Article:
comscore Oahu homeless shelter closing in response to new state rules | Honolulu Star-Advertiser
Top News

Oahu homeless shelter closing in response to new state rules


    The Lighthouse Outreach Center Homeless Shelter in Waipahu. The shelter is closing down because its operators say they will no longer be able to run the facility under new state rules that require shelters to have more space for residents.

An Oahu homeless shelter is closing down because its operators say they will no longer be able to run the facility under new state rules that require shelters to have more space for residents.

Waipahu Lighthouse Outreach Center housed about 75 people as of Thursday. Director William Hummel said the shelter is working to find residents a new place to stay now that the center is closing, Hawaii News Now reported.

Shelters were required to submit an operations plan last week that detailed how they would provide guests with more private space without added construction. Hummel said he didn’t submit a plan because the shelter wouldn’t be able to able to meet the requirements, which the Legislature passed this year.

“We didn’t apply because we don’t want to enter into a contract where we agree to do things we know can’t be done,” Hummel said.

Under the new rules, shelters will also lose funding if they don’t place residents into permanent housing within a certain period of time and aren’t at least at 80 percent capacity.

Hummel said the new requirements don’t make sense in a place like Hawaii, where Gov. David Ige declared the state’s homelessness crisis an emergency last year.

“There is no permanent housing. The outcome measures, the construction requirements, they’re all irrational. I don’t want to speak for other shelters but I don’t know how other shelters can do this,” Hummel said.

Scott Morishige, Ige’s homelessness coordinator, said the governor’s administration is taking the closure of the Waipahu center “very seriously.”

“We are committed to working together with Lighthouse to find permanent housing for individuals who are residing there,” Morshige said.

Comments (27)

By participating in online discussions you acknowledge that you have agreed to the Terms of Service. An insightful discussion of ideas and viewpoints is encouraged, but comments must be civil and in good taste, with no personal attacks. If your comments are inappropriate, you may be banned from posting. Report comments if you believe they do not follow our guidelines.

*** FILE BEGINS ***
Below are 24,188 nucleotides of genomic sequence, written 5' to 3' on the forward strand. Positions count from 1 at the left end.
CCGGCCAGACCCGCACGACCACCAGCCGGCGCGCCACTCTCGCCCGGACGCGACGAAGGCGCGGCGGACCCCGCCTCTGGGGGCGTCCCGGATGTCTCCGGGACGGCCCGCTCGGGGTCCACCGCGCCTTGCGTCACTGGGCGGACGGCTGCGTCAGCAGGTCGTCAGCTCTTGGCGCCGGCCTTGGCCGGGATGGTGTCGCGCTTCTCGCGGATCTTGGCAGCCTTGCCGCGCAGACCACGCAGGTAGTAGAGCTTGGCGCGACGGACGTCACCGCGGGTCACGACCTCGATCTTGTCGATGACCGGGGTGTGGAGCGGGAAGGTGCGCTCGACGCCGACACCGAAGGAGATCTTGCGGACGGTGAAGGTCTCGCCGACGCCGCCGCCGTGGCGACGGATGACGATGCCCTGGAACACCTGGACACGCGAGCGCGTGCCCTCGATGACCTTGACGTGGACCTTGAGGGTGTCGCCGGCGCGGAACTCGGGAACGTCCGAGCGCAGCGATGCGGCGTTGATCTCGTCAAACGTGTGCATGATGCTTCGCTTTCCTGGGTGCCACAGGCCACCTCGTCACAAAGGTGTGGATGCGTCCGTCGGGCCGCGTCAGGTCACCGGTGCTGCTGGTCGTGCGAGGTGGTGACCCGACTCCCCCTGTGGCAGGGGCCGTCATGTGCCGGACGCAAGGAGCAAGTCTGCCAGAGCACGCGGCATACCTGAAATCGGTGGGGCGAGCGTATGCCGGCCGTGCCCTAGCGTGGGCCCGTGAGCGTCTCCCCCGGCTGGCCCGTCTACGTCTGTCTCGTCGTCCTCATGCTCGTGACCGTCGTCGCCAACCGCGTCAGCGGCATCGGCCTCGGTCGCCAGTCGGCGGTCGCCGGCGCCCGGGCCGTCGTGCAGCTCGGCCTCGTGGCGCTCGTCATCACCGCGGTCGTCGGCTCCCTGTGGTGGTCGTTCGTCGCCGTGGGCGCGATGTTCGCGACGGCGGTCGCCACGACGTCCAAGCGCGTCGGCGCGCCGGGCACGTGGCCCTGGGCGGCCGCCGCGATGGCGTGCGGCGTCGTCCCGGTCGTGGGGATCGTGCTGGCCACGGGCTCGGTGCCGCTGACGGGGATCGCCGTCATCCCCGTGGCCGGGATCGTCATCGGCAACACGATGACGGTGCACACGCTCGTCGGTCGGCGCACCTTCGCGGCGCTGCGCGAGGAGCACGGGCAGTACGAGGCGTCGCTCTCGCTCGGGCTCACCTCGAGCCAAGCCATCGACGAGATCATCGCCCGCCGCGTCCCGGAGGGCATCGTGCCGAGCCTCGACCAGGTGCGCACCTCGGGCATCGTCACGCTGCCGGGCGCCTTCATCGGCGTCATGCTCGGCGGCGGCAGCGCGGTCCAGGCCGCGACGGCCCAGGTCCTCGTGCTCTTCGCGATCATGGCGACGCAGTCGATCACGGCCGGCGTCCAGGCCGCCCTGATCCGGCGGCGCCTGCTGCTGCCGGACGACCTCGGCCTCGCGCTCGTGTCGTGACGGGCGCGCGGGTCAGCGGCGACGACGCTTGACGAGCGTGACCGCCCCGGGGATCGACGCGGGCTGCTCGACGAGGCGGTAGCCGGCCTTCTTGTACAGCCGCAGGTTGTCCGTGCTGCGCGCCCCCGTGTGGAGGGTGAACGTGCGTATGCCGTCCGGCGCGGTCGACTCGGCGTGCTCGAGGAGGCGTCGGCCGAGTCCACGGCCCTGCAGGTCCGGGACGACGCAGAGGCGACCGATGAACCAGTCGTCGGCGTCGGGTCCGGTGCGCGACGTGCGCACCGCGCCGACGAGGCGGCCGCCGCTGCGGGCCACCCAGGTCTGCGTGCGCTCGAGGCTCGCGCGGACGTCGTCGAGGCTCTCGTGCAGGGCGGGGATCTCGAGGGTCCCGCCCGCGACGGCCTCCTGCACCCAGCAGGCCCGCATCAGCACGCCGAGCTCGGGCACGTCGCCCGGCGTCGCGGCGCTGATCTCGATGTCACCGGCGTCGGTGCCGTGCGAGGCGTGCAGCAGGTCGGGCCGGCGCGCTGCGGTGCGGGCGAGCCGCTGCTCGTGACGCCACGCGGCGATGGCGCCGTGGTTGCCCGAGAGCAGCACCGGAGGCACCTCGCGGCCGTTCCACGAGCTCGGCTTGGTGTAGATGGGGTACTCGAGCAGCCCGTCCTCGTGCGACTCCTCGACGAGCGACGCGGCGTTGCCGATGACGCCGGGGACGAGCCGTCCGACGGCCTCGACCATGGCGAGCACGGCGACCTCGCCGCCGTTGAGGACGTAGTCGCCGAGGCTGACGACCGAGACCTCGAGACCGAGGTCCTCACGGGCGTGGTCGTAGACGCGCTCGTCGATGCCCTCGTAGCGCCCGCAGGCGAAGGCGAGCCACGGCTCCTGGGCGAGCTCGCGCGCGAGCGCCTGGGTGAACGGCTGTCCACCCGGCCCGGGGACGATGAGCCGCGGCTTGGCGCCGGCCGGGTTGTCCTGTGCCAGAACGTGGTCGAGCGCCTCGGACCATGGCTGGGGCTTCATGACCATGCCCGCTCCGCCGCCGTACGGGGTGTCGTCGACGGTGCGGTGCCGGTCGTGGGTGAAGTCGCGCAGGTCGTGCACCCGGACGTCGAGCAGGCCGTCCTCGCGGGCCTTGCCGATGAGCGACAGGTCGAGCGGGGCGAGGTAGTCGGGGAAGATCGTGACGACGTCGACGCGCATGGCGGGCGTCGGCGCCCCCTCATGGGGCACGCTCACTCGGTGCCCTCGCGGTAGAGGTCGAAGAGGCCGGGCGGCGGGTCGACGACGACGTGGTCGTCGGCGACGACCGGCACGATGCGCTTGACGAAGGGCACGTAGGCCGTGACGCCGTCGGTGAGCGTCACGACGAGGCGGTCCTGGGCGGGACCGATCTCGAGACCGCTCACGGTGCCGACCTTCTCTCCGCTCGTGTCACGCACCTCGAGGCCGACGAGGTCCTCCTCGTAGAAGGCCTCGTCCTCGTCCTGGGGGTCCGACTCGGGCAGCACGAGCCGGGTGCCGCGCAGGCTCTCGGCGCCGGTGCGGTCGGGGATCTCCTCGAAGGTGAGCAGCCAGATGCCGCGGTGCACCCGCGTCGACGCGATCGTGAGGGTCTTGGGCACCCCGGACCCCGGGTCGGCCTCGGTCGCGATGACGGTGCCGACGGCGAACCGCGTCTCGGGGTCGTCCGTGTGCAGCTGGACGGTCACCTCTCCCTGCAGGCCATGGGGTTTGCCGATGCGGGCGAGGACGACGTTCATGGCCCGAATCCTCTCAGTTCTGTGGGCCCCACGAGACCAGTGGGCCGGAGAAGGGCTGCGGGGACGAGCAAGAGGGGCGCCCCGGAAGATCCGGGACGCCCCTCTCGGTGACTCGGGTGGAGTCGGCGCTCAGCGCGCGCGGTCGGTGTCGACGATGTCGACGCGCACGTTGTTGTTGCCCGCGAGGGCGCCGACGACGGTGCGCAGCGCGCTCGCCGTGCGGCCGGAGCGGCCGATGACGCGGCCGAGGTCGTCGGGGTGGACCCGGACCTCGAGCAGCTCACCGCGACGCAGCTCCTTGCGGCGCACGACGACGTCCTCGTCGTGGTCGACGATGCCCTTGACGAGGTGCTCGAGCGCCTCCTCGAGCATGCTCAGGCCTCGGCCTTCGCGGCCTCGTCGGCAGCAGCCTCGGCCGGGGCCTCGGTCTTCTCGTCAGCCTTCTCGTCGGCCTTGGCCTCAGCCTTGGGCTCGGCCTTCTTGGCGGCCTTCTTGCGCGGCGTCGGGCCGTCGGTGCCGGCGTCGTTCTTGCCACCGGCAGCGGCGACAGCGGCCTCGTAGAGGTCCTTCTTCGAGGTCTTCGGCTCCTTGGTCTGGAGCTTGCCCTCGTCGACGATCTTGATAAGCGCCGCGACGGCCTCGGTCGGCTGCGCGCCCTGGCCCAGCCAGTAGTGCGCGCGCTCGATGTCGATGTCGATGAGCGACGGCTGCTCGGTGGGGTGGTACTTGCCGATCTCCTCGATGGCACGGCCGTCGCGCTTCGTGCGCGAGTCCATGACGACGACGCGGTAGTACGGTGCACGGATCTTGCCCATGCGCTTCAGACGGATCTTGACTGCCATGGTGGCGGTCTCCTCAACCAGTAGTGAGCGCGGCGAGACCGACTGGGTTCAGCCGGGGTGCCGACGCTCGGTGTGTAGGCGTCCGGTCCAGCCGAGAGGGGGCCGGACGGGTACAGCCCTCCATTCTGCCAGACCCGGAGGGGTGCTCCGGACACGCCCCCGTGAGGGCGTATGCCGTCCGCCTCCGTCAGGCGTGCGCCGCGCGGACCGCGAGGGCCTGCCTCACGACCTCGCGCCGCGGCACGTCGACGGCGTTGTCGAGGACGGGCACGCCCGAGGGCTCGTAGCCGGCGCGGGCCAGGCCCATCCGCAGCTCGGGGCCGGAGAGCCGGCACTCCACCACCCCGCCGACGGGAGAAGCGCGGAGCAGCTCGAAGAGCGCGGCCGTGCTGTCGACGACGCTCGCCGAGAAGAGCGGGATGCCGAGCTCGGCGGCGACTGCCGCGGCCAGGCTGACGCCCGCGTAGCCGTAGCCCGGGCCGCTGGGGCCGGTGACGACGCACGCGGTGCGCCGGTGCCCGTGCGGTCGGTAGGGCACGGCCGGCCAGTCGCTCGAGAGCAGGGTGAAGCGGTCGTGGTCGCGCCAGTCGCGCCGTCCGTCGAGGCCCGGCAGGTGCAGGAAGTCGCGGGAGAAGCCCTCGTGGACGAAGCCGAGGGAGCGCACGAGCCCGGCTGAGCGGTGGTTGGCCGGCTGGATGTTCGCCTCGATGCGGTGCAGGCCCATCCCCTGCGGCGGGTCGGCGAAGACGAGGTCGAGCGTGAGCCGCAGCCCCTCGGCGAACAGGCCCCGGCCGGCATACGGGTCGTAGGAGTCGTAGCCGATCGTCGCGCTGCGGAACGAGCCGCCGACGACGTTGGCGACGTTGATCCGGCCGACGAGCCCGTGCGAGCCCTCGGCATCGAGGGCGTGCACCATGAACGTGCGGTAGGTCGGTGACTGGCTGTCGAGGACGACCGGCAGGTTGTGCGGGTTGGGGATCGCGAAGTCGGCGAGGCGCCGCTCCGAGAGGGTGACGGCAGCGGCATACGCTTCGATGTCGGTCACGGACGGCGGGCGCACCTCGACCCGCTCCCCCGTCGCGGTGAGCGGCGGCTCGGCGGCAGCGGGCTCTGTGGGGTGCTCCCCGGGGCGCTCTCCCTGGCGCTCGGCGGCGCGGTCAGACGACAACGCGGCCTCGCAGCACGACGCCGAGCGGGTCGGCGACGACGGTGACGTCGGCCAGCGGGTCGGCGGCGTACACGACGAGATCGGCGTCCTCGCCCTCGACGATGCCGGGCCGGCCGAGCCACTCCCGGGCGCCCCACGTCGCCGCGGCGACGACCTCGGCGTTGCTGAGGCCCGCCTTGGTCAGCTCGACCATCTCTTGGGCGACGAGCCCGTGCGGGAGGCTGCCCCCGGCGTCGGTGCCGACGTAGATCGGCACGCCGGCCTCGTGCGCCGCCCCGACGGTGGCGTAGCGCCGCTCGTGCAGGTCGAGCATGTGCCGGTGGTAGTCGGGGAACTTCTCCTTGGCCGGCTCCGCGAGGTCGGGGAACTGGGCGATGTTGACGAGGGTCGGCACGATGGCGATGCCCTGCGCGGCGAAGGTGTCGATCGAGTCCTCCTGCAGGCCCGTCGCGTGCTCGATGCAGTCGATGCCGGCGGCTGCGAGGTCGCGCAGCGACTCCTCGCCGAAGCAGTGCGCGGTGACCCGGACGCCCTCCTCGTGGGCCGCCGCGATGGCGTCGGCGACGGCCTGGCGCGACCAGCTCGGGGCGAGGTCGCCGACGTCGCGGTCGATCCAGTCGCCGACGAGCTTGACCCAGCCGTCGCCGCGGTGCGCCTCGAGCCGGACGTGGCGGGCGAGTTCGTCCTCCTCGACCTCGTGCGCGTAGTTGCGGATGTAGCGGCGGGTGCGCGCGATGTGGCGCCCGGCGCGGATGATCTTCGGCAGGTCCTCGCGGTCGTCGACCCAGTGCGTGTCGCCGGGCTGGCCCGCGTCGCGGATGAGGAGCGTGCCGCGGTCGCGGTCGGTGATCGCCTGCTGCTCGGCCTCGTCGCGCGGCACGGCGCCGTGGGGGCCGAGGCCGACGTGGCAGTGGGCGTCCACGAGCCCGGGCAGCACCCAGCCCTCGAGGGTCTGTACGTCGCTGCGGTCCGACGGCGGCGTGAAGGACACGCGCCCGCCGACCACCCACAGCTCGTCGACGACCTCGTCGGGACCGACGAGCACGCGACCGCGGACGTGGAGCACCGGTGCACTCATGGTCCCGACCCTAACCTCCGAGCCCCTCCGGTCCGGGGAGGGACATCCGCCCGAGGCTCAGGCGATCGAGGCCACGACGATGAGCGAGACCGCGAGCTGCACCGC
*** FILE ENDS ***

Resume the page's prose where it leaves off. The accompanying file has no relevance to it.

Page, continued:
Having trouble with comments? Learn more here.

Leave a Reply

  • Are you happy now, Mr. Governor? 75 more people to worry about. You declare homelessness an “emergency” and then throw more roadblocks in the face of those trying to alleviate the situation. Are the tents and street cardboard “shelters” any better than what is there now in this shelter? Yeah, I didn’t think so.

    • The State could have easily turned schools that were closed for low enrollment into homeless shelters (they already had cafeterias, bathrooms, infrastructure, etc.). But no, the State decided that we needed even more fancy offices for DOE executives. This backwards State doesn’t know what it’s doing, in pretty much everything. We only survive because we have beaches and the military. When global warming takes away our beaches (and exponentially increases the number of homeless fleeing low-laying islands and atolls in Micronesia), we’re doomed.

        • Pirate – the school in Aina Haina valley – it’s been vacant for years. There’s an apartment building in Sale Lake that’s been vacant for years as well. I think the state needed to upgrade some stuff to meet certain standards. Here’s the issue: If it were a private entity that ran that particular apartment building the fixes would have been years ago and the building would be in use. When it comes to the state, the fix takes years and years to do. Why? In the meantime…